China Announces All Gas-Powered Vehicles Banned By 2035

Like falling dominos, the gas-powered car is being banned by a number of countries and states in the US. The latest to announce a ban is China. It will require all new cars to be “new energy vehicles” by 2035. The regulation will be overseen by China’s Ministry of Industry and Information Technology. However, there is still a bit of wiggle room but essentially all gasoline-powered vehicles will be banned by 2035.

The wiggle room comes in the details. Half of the new cars sold by then will have to be electric plug-in hybrid or fuel cell vehicles. The other half will be conventional hybrids that will still have to run on gasoline. Right now only 5% of new cars sold in China are what it calls “new energy vehicles.” China is targeting a steady increase toward that goal over the next 15 years according to Nikkei Asia

China wants 75% or all gas-powered cars to be hybrids by 2030

Car emissions coming from the tailpipe of a car
A vehicle’s exhaust pipe releases fumes | Andreas Rentz/Getty Images

RELATED: A Second State Has Announced Banning Gas-Powered Cars

As for the non-plug-in hybrids, China wants 75% or all gas-powered cars to be hybrids by 2030 and then all of them by 2035. China’s plans call for stopping all gas-powered vehicle production by 2035 as well. It feels that his move will also force other countries to stop using these vehicles. 

All of this is in an attempt to target 2060 as the date for net-zero carbon emissions. All of this is an ambitious goal that if met will signal a huge reduction in carbon emissions. China is the largest market for vehicles. So it stands to reason that if it can make this goal it will be significant. 

Conventional hybrids burn gasoline 100% of the time

Tailpipe Emissions | Getty
Stock exhaust | Getty

One problem with meeting that goal will be that by allowing conventional hybrids these types of powertrains burn gasoline 100% of the time. This type of system does more efficiently use gasoline by using braking to reduce energy loss. But they still use gasoline whenever they are being used.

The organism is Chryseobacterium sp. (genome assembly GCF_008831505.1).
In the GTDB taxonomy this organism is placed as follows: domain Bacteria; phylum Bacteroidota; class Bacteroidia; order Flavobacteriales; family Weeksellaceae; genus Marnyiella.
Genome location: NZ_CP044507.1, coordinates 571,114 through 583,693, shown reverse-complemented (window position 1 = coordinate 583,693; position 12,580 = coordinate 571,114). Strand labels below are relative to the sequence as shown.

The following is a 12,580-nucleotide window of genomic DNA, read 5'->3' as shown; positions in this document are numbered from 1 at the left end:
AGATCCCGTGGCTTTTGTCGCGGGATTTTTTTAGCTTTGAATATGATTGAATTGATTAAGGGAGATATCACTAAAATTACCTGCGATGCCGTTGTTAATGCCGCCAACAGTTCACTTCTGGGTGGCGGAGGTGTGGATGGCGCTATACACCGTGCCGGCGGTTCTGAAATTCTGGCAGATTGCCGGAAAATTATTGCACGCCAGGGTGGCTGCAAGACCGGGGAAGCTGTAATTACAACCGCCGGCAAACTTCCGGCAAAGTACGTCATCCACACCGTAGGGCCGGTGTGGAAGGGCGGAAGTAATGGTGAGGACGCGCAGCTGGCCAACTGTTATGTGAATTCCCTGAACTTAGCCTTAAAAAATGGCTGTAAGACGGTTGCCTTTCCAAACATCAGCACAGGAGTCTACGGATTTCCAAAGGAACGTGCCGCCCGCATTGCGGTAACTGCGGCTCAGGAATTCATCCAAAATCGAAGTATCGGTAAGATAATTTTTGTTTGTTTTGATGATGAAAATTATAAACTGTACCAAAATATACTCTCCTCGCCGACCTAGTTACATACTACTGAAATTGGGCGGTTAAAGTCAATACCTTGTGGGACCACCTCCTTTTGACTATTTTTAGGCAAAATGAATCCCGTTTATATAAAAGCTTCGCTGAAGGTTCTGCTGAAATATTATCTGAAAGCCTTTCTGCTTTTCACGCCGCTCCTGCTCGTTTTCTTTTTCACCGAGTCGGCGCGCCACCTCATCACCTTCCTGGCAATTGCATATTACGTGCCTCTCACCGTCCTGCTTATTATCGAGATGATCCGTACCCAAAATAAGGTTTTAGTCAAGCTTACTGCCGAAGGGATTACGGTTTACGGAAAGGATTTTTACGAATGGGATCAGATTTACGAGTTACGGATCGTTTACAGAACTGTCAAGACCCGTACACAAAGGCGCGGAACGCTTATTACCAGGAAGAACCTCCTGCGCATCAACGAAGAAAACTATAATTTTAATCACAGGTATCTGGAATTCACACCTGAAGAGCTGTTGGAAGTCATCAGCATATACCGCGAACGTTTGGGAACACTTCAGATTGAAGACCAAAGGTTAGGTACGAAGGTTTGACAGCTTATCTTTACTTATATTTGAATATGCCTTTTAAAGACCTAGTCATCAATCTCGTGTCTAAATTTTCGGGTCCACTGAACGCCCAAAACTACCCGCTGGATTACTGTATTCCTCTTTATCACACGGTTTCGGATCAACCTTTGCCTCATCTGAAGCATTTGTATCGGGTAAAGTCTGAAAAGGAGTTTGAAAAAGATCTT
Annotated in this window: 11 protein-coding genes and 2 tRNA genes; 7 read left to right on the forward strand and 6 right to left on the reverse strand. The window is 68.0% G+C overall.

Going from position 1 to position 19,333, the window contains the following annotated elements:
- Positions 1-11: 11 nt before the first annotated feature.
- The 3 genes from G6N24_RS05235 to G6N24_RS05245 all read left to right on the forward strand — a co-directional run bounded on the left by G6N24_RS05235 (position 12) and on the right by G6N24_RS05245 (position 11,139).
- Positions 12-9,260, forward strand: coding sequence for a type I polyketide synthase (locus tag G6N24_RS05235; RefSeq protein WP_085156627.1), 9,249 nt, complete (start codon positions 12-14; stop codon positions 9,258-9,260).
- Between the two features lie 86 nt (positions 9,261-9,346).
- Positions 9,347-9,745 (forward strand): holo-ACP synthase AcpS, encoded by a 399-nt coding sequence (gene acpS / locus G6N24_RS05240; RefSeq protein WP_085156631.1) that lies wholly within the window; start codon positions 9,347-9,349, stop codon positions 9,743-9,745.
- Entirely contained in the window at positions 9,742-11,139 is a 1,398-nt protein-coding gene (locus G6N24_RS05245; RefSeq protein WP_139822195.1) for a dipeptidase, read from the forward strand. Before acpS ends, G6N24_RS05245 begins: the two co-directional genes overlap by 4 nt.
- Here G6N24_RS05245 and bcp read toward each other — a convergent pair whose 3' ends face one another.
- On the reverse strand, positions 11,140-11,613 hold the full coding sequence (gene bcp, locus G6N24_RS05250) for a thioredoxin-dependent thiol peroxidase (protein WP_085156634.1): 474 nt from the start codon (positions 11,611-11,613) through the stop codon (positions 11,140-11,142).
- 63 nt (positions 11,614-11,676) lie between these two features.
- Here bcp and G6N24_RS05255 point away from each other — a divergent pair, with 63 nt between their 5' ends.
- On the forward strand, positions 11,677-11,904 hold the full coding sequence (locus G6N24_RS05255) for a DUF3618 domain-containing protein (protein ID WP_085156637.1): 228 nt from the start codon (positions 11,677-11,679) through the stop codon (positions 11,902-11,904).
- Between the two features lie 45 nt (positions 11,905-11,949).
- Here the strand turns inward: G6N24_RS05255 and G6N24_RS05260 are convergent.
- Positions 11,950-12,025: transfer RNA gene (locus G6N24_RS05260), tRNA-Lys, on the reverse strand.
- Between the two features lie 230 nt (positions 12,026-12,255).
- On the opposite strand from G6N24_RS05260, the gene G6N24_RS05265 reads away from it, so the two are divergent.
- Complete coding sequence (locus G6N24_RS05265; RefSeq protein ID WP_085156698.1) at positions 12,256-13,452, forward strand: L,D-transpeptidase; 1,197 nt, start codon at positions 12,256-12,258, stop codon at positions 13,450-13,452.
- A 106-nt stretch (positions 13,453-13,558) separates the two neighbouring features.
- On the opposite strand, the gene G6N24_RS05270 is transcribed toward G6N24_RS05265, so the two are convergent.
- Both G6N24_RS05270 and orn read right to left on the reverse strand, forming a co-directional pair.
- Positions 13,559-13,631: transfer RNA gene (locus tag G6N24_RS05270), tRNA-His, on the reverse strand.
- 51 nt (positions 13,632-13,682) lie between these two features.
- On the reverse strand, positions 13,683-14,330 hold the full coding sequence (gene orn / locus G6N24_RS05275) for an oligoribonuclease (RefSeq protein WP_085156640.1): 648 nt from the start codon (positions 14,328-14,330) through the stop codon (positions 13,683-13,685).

Because of how China is run it can mandate changes like this and make them stick. The government has a tremendous amount of control over manufacturing. So if it says jump industry asks how high? We can see this happening in Shanghai right now.

Shanghai mandates a $10,000 licensing fee for gas-powered vehicles

Smog over Los Angeles | Getty

In Shanghai, there is a $10,000 licensing fee for gas-powered vehicles. EV vehicles do not pay a licensing fee at all. So the Chinese government can nudge consumer interest by monetary means. And it needs to do something to clean up some of the most polluted cities in the world. 

One of the advantages of large emissions is that you can see them in the form of smog. It is not invisible like radiation or natural gas. So its visibility is a reminder that you are breathing dirty air. And that visibility promotes change. 

California’s tough auto emissions regulations have improved air quality in the Los Angeles area. That is why it has taken the next step by setting targets to eventually ban gas-powered vehicles. It is already clamping down on diesel emissions from trucks. It is apparent that China is following the lead set by California, and so too has New Jersey. We may see other states following Cali’s lead in the near future.